Communities living in and around the Oti Regional Capital, Dambai can now heave a sigh of relief as tree-stumps on the Oti River which made transport across the region a perilous endeavour are being removed.
Boat disasters and their attendant deaths, particularly on the Volta Lake, have been quite common; thereby, pushing the Ghana Maritime Authority (GMA) to aggressively embark on an exercise to uproot tree-stumps in the Oti River.
Many travelling to Kete-Krachi in the Oti Region, as well as parts of the north such as Kpandai, Bimbilla, Yeji and Tamale â€“ and the vast network of islands in the newly created region â€“ have to rely on boats and ferries to cross the river that gave the region its name.
To prevent any accidents, management of the Ghana Maritime Authority awarded a contract to Kete-Krachi Timber Recovery (KKTR) Ltd. to remove the tree-stumps which have the potential to cause accidents.
The Deputy Director, Projects, Monitoring & Evaluation at the GMA, Dr. Richard Lartey, said this scale of tree-stump removal has never been done before. â€œThree important routes, with vast economic and social importance, were covered in this exercise â€“ Dambai-Njare (18km); Tumpunjah Island-Kudorkope Yeji-Makango (5km); and Kudorkope-Dambai Yeji-Awujakope (7km),â€ he explained.
Between 2018 and 2019, he said, the Authority also sponsored the removal of stumps on the 2.5km Dambai-Dodoikope, 8km Yeji-Makango and 11km Yeji-Awujakope routes. Dr. Lartey said since the removing the stumps transport services have greatly improved, yielding huge economic and social dividends to the people who live around those areas.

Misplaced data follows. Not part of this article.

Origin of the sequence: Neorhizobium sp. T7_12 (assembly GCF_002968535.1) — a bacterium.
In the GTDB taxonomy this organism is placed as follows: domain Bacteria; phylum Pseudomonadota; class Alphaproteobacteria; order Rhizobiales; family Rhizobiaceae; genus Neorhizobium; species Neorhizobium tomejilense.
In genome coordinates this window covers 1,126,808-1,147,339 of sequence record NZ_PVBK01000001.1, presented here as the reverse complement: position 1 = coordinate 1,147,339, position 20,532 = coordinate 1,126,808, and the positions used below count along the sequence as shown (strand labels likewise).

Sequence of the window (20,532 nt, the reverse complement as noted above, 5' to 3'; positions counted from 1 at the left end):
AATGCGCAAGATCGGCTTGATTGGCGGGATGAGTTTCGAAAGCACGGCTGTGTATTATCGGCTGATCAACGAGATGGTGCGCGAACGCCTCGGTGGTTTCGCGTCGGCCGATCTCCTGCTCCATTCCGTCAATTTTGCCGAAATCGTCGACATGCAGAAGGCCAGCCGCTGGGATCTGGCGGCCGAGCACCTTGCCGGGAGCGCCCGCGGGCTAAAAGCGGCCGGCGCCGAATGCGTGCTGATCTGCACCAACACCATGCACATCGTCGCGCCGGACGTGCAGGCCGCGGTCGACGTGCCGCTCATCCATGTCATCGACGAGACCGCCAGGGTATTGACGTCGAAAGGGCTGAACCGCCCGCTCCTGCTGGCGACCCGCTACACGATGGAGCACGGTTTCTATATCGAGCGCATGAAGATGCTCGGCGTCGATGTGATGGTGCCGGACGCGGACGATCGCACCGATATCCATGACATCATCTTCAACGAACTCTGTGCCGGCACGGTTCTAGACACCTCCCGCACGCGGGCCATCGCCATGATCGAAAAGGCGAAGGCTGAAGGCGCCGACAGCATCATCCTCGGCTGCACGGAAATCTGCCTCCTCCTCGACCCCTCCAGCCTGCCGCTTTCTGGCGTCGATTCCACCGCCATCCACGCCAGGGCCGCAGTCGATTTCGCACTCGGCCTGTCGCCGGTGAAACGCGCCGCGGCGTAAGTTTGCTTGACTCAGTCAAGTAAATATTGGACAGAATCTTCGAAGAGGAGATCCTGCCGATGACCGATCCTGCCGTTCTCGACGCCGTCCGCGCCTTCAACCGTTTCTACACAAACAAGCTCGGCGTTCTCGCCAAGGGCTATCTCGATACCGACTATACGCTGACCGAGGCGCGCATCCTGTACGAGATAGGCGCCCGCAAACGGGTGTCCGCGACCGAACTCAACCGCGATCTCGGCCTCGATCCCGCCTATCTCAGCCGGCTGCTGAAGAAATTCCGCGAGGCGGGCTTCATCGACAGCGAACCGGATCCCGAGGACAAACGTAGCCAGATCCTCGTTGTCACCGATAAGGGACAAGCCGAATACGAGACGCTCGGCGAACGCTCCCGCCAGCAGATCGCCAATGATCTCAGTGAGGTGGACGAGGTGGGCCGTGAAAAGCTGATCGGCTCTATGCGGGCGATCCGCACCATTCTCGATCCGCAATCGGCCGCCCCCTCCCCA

He said, previously, the ferries and boats could not operate after 5pm due to poor visibility, often leaving commuters stranded and desperate; but that has now changed. Ferries and boats are now able to navigate safely on the lake up to 8pm. Also, several trips are made daily by ferries on these routes compared to just a few previously, he stressed.
The Station Officer at Dambai for the Volta Lake Transport Company (VLTC), Mr. Ernest Asamoah, lauded the GMAâ€™s decision to remove the tree-stumps.
â€œWhen the water level is going down, the risk of running into a tree-stump is greater, especially for the small boats and canoes,â€ he said.
Mr. Asamoah said this risk has now been eliminated with the tree-stumps removed, guaranteeing the safety of thousands of people who use the crossing daily.
The Director General of Ghana Maritime Authority, Mr. Thomas K. Alonsi, said the decision to award the contract for removing the stumps chimed perfectly with the Authorityâ€™s determination o to reduce significantly the risks associated with water transport in the country.
â€œOur mandate is to, among other things, ensure safety and security on our seas and inland waterways; but it is more than just a mandate, it is a duty we owe our fellow citizens to protect their lives and facilitate their commerce so they can live decent and meaningful lives,â€ he said.
The Director General praised the Board, led by Mr. Robert Kingsford Kutin, for its foresight in supporting managementâ€™s initiative.
The stump-removal is being supervised by the two Deputy Directors-General â€“ Mr. Daniel Appianin (Operations and Technical), and Mr. Yaw Akosa Antwi (Finance & Administration).